If a dealer recognized you as serious about buying the car, they may have offered you a price below the sticker price, or asked you what it would take to get you in the car on the day you took your test drive.  You can take this amount (if offered), or give them the Edmunds amount if you’re averse to doing some simple math, but I highly recommend pulling out a basic calculator and taking some percentages.  Start at least 5% below whatever the lowest price is (the sticker price, or the dealer’s first offer), and take another 5% off of that.  That’s usually a good starting point for negotiations, and is your “low ball” offer.  The dealership will usually balk at this number, unless that particular car or model hasn’t been selling well, in which case you might take a lower amount to another dealer, and try there.  Just remember, you can always move up in price, but it’s usually harder to move down in price.

3. Visiting the dealership, with the intent to purchase your car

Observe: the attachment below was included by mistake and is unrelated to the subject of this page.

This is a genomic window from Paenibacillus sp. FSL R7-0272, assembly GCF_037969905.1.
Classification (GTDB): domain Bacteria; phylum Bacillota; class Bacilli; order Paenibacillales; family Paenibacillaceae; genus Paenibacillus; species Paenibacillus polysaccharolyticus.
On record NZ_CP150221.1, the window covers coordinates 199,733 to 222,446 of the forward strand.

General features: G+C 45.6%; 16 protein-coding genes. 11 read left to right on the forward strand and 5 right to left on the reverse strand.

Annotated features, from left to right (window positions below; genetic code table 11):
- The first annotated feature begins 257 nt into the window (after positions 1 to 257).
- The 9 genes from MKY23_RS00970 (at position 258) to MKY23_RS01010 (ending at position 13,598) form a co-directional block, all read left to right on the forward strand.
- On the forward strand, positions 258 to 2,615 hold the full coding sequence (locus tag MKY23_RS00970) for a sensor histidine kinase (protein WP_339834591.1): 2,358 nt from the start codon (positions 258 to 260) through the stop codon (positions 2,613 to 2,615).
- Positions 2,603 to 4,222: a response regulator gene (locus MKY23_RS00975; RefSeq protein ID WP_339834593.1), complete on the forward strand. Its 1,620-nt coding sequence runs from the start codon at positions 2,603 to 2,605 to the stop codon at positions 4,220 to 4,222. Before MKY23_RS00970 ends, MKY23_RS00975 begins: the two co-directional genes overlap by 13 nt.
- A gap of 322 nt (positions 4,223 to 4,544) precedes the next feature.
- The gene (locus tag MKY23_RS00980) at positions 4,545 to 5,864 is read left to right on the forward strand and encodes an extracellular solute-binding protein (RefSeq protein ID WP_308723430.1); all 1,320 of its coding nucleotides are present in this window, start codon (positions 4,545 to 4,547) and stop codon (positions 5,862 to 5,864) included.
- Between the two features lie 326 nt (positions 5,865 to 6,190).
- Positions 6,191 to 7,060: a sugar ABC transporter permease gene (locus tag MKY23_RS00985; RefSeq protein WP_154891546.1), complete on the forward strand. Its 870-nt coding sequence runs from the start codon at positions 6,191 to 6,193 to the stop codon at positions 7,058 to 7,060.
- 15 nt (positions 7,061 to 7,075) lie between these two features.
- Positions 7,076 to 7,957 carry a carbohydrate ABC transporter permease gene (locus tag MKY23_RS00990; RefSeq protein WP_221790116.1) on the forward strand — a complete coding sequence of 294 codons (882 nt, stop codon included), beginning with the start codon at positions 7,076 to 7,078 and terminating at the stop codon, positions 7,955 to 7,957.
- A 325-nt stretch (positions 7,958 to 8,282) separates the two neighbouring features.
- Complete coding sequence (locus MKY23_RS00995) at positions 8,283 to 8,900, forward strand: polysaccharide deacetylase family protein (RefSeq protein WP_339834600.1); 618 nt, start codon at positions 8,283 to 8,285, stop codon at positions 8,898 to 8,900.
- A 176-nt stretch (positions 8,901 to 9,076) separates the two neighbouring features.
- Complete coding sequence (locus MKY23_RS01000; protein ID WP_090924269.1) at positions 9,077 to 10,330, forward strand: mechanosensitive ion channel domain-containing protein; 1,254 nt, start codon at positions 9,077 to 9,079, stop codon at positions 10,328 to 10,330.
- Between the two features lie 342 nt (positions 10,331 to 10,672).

Now that you have a baseline price to go with, visit the dealership you had the best test drive experience at.  If you had a high-pressure salesperson for your test drive, walk in and ask for a sales manager or another salesperson to help with the actual car purchase.  This will take some anxiety out of the process, and you’ll come away happier.  Take a test drive in the actual car you found online.  Make sure its got everything on it that you want, and is on the window sticker.  Once you get back to the dealership, the negotiation will begin. If they didn’t try to sell you the car on your first test drive, they will now.  Start with your low-ball offer that you calculated before even setting foot in the dealership, and ignore whatever speech they give you.  This is where good negotiation skills come in handy, but if you aren’t well-versed in negotiation, don’t fret.  You can get a friend to come with you who is better in negotiating, and let them handle it, or if you go by yourself, just try to stick as close as you can to your original price.  Remember that these are all OTR or OTD prices, not the price of just the car.  Never negotiate only the price of the car! If you want to buy the car for $42,500, and you have $2,000 positive equity (your car is worth $2,000 more than you owe on it, or your car is worth $2,000 as a trade-in), you’re OTD price is $40,500 plus taxes, tags, titles, and dealer/state fees.  So, try and get the dealer to match the price you originally wanted to pay for the car.  Once they meet your price, you’re almost done!  If the negotiations get drawn out, and neither side is giving, your price may be too low, or the dealer may want too much for the car.  At this point, you can take a breather and call the other dealership(s).  Give them the current OTD price and tell them where you’d like to be.  If they are willing to deal, go there, or go back into the original dealership and tell them you have a better offer at another dealership.  Using this back-and-forth technique can save you thousands in the long run, and make the negotiations quicker and easier for you, since the two dealers are now fighting each other to sell you a car. If you need a break in the negotiating, or want to make a call, do so outside.  The dealer will have the car parked there (so as to entice you further into buying the car), and now is a great time to inspect the car.  Find any faults in the paint, interior, anything which may have been scuffed or damaged in transit or by another person.